In June, South Sudan is expecting to roll out a lifesaving malaria prevention intervention that for so long has mainly been used in the Sahel. But there are concerns its use may only be short-lived in eastern and southern African countries due to high parasite resistance.
Seasonal malaria chemoprevention, or SMC, is a form of preventive malaria intervention that uses a combination of drugs — sulfadoxine-pyrimethamine and amodiaquine — to prevent malaria among children below 5 years old who account for almost 80% of all malaria deaths in the World Health Organization’s Africa region.
SMC is the malaria prevention intervention that covers children in areas that experience seasonal malaria. In 2012, WHO recommended its scale up in the Sahel, where malaria transmission is highly seasonal, particularly during the rainy season. In the decade since its implementation, the intervention prevented more than 160 million malaria infections and 700,000 deaths in children, according to Unitaid, which has supported its scale up.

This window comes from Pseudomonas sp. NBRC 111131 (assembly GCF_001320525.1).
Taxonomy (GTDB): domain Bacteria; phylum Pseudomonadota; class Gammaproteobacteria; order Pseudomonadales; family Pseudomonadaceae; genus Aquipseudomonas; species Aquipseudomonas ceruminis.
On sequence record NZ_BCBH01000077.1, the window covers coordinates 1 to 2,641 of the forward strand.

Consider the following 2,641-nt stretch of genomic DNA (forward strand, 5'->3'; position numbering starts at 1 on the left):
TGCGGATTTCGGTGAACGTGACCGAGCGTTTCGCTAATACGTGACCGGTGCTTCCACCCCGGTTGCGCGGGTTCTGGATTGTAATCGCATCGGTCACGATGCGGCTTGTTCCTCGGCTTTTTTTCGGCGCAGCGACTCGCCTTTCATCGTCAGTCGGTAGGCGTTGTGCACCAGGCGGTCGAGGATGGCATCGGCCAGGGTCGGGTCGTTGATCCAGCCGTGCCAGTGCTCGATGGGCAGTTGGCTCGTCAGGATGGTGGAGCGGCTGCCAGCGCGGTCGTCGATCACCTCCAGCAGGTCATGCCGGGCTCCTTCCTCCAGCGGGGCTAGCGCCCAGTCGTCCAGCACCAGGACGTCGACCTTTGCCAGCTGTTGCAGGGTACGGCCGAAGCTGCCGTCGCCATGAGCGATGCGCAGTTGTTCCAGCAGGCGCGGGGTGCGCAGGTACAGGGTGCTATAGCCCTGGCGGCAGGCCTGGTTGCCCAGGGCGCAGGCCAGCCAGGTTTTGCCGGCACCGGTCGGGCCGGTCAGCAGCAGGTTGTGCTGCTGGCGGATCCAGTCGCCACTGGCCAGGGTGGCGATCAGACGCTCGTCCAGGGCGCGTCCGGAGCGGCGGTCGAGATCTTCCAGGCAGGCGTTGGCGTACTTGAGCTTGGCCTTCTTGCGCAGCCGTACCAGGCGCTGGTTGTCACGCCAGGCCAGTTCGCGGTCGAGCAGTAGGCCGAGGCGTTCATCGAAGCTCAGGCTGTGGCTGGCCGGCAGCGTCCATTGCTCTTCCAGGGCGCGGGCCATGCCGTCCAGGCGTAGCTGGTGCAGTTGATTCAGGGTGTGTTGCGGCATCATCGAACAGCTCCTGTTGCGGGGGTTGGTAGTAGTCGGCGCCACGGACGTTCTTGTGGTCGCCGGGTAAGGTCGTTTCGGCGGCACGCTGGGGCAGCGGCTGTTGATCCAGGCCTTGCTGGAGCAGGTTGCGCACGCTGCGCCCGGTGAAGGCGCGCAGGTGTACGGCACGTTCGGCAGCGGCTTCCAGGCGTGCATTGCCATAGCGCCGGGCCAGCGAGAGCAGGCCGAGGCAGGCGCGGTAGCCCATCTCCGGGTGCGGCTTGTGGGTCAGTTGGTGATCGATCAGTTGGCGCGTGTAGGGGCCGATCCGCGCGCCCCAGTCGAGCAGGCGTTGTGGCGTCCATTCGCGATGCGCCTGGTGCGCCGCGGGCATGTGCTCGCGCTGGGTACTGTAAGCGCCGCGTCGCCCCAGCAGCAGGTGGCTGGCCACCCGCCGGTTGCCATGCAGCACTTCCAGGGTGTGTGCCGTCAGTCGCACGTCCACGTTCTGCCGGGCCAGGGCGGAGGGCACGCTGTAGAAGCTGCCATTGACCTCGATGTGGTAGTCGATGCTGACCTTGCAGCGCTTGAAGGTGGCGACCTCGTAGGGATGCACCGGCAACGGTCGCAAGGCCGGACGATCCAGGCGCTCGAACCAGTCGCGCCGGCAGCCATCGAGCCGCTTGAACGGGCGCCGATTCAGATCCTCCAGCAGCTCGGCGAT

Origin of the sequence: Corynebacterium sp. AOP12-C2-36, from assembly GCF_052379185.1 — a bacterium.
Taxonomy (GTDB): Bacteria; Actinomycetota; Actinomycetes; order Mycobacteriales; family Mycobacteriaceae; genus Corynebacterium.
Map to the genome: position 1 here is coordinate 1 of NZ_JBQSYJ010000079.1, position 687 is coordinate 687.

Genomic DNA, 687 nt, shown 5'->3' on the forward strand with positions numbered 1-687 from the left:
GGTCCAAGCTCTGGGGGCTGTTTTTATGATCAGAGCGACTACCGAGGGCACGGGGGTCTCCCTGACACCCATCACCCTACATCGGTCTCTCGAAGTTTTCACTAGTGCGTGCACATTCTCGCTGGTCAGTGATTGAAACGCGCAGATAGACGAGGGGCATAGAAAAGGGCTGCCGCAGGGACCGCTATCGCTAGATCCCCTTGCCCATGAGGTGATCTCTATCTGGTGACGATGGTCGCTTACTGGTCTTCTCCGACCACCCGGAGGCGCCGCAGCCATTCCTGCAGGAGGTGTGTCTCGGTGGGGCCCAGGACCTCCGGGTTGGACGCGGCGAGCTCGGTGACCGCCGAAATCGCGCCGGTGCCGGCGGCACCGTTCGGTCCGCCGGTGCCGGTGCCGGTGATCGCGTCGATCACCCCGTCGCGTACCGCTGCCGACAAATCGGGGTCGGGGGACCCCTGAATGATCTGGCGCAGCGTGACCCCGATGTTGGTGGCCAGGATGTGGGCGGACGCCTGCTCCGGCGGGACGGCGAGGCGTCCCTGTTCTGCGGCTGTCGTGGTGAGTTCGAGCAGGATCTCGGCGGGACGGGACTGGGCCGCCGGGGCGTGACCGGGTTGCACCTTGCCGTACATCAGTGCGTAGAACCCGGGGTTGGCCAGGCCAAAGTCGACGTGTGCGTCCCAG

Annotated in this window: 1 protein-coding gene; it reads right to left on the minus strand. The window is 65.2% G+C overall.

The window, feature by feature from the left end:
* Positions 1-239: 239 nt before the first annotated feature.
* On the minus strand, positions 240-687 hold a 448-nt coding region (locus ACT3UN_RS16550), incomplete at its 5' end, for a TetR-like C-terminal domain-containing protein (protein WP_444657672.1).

The recommendation however limited the use of SMC to the Sahel, as other regions, such as eastern and southern Africa, have high levels of parasite resistance to the combination of drugs used for SMC.
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